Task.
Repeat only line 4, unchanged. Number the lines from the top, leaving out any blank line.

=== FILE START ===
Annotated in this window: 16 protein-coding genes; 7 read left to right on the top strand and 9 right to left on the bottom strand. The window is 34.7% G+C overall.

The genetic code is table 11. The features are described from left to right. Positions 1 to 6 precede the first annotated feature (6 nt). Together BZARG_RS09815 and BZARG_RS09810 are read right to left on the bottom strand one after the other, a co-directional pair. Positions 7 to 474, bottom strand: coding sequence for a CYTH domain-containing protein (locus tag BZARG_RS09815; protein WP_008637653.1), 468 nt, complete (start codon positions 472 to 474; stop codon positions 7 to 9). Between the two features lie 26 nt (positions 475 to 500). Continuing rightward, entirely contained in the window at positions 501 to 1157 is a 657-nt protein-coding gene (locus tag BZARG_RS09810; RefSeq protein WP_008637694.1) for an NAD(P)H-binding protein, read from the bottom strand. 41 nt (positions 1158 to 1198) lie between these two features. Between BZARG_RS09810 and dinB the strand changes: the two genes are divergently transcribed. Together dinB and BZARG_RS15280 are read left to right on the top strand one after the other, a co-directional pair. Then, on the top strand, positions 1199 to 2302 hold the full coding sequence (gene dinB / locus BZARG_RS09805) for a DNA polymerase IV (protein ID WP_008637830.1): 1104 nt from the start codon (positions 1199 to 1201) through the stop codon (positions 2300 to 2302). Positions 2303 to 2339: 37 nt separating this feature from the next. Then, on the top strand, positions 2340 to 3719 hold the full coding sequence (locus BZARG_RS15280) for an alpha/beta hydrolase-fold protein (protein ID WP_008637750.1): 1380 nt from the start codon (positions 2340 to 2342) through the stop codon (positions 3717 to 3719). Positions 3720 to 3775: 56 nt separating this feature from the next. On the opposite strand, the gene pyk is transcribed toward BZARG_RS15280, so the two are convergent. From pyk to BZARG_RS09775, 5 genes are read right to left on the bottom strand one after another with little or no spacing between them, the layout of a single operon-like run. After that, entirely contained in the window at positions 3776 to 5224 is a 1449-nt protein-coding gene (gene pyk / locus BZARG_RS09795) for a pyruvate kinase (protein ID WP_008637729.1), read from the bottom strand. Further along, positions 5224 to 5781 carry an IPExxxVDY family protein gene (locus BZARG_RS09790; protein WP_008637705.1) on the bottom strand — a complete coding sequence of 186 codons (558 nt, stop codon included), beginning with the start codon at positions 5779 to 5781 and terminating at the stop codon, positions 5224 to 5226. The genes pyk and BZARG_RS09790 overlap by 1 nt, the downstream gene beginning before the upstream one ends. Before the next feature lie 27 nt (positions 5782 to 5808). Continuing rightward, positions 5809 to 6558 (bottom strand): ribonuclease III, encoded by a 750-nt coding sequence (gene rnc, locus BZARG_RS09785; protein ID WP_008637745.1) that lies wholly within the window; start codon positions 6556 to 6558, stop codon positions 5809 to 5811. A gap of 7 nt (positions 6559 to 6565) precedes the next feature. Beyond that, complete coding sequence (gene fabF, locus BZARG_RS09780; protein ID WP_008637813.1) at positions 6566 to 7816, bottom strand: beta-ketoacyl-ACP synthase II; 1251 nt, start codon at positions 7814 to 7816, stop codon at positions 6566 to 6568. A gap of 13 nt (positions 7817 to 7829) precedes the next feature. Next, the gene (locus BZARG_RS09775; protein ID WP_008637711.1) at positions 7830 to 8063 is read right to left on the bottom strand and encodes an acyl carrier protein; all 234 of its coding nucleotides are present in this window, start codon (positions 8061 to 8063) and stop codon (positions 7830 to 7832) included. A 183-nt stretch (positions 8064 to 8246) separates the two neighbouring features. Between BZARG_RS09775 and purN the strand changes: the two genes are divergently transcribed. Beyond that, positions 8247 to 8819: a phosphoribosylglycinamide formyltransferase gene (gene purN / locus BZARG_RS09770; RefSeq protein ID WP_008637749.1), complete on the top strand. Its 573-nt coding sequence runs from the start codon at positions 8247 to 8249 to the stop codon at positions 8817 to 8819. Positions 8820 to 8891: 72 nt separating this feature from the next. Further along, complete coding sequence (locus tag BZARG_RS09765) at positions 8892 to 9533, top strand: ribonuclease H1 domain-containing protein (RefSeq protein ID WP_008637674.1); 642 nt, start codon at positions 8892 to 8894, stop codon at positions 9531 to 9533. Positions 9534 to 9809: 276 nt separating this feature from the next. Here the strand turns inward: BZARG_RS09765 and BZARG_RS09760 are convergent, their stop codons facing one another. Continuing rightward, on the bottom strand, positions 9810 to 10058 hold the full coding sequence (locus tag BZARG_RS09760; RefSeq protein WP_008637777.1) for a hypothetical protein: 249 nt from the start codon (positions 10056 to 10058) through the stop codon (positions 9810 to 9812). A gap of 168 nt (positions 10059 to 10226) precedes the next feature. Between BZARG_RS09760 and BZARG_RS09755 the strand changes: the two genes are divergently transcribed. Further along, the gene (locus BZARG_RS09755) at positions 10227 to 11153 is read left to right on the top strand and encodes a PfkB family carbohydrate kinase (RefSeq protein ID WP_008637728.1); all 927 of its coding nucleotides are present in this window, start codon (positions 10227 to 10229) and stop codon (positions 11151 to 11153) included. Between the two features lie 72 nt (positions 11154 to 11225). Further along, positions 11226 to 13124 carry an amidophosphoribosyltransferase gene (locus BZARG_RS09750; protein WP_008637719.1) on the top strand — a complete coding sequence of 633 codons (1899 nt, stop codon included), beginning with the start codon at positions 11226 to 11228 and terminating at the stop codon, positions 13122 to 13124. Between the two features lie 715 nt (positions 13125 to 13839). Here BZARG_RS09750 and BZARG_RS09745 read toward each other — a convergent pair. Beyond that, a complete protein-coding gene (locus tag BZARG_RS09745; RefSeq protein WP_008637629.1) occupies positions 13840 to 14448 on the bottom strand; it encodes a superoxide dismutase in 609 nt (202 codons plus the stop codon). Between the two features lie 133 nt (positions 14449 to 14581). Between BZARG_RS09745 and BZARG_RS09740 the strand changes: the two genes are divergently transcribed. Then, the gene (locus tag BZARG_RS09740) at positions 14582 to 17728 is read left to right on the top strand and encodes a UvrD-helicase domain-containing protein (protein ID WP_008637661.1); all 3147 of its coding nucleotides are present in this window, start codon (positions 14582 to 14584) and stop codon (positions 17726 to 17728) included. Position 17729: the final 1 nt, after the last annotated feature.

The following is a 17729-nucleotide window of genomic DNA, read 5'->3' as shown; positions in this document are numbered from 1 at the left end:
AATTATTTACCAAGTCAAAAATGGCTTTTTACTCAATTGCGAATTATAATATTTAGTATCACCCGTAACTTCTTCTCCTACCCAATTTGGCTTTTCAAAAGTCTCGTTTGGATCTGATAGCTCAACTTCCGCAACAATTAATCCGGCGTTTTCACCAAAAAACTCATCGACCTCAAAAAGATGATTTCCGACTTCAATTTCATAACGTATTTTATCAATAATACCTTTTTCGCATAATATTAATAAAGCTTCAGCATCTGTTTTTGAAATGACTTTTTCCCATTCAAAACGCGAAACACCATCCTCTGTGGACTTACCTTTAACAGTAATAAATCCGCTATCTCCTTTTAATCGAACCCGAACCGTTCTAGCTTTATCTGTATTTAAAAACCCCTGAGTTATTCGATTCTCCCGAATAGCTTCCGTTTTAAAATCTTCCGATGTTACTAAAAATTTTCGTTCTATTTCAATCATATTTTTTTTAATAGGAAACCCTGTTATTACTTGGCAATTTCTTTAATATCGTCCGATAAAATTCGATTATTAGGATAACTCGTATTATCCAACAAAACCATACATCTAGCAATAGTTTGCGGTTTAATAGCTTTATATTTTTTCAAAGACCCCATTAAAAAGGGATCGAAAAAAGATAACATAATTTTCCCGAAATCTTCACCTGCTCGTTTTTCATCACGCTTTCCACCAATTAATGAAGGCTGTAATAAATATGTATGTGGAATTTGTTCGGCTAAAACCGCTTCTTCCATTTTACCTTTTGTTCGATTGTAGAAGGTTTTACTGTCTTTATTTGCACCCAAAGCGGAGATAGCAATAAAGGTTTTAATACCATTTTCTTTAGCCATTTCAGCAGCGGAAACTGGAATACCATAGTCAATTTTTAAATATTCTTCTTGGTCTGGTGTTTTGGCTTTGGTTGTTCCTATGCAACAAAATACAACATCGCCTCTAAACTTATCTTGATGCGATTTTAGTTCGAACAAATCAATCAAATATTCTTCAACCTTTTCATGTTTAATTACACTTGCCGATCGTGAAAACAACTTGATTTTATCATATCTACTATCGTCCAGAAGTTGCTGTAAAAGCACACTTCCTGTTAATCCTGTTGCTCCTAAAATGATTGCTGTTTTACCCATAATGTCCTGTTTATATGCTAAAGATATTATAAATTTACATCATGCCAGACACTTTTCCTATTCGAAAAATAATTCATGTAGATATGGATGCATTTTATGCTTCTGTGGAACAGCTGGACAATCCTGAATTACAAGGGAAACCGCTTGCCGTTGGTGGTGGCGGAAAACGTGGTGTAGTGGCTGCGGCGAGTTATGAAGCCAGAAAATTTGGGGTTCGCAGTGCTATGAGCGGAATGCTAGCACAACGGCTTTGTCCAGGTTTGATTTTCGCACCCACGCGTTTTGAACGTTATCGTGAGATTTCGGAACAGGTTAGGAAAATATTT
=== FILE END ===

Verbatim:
AATTATTTACCAAGTCAAAAATGGCTTTTTACTCAATTGCGAATTATAATATTTAGTATCACCCGTAACTTCTTCTCCTACCCAATTTGGCTTTTCAAAAGTCTCGTTTGGATCTGATAGCTCAACTTCCGCAACAATTAATCCGGCGTTTTCACCAAAAAACTCATCGACCTCAAAAAGATGATTTCCGACTTCAATTTCATAACGTATTTTATCAATAATACCTTTTTCGCATAATATTAATAAAGCTTCAGCATCTGTTTTTGAAATGACTTTTTCCCATTCAAAACGCGAAACACCATCCTCTGTGGACTTACCTTTAACAGTAATAAATCCGCTATCTCCTTTTAATCGAACCCGAACCGTTCTAGCTTTATCTGTATTTAAAAACCCCTGAGTTATTCGATTCTCCCGAATAGCTTCCGTTTTAAAATCTTCCGATGTTACTAAAAATTTTCGTTCTATTTCAATCATATTTTTTTTAATAGGAAACCCTGTTATTACTTGGCAATTTCTTTAATATCGTCCGATAAAATTCGATTATTAGGATAACTCGTATTATCCAACAAAACCATACATCTAGCAATAGTTTGCGGTTTAATAGCTTTATATTTTTTCAAAGACCCCATTAAAAAGGGATCGAAAAAAGATAACATAATTTTCCCGAAATCTTCACCTGCTCGTTTTTCATCACGCTTTCCACCAATTAATGAAGGCTGTAATAAATATGTATGTGGAATTTGTTCGGCTAAAACCGCTTCTTCCATTTTACCTTTTGTTCGATTGTAGAAGGTTTTACTGTCTTTATTTGCACCCAAAGCGGAGATAGCAATAAAGGTTTTAATACCATTTTCTTTAGCCATTTCAGCAGCGGAAACTGGAATACCATAGTCAATTTTTAAATATTCTTCTTGGTCTGGTGTTTTGGCTTTGGTTGTTCCTATGCAACAAAATACAACATCGCCTCTAAACTTATCTTGATGCGATTTTAGTTCGAACAAATCAATCAAATATTCTTCAACCTTTTCATGTTTAATTACACTTGCCGATCGTGAAAACAACTTGATTTTATCATATCTACTATCGTCCAGAAGTTGCTGTAAAAGCACACTTCCTGTTAATCCTGTTGCTCCTAAAATGATTGCTGTTTTACCCATAATGTCCTGTTTATATGCTAAAGATATTATAAATTTACATCATGCCAGACACTTTTCCTATTCGAAAAATAATTCATGTAGATATGGATGCATTTTATGCTTCTGTGGAACAGCTGGACAATCCTGAATTACAAGGGAAACCGCTTGCCGTTGGTGGTGGCGGAAAACGTGGTGTAGTGGCTGCGGCGAGTTATGAAGCCAGAAAATTTGGGGTTCGCAGTGCTATGAGCGGAATGCTAGCACAACGGCTTTGTCCAGGTTTGATTTTCGCACCCACGCGTTTTGAACGTTATCGTGAGATTTCGGAACAGGTTAGGAAAATATTT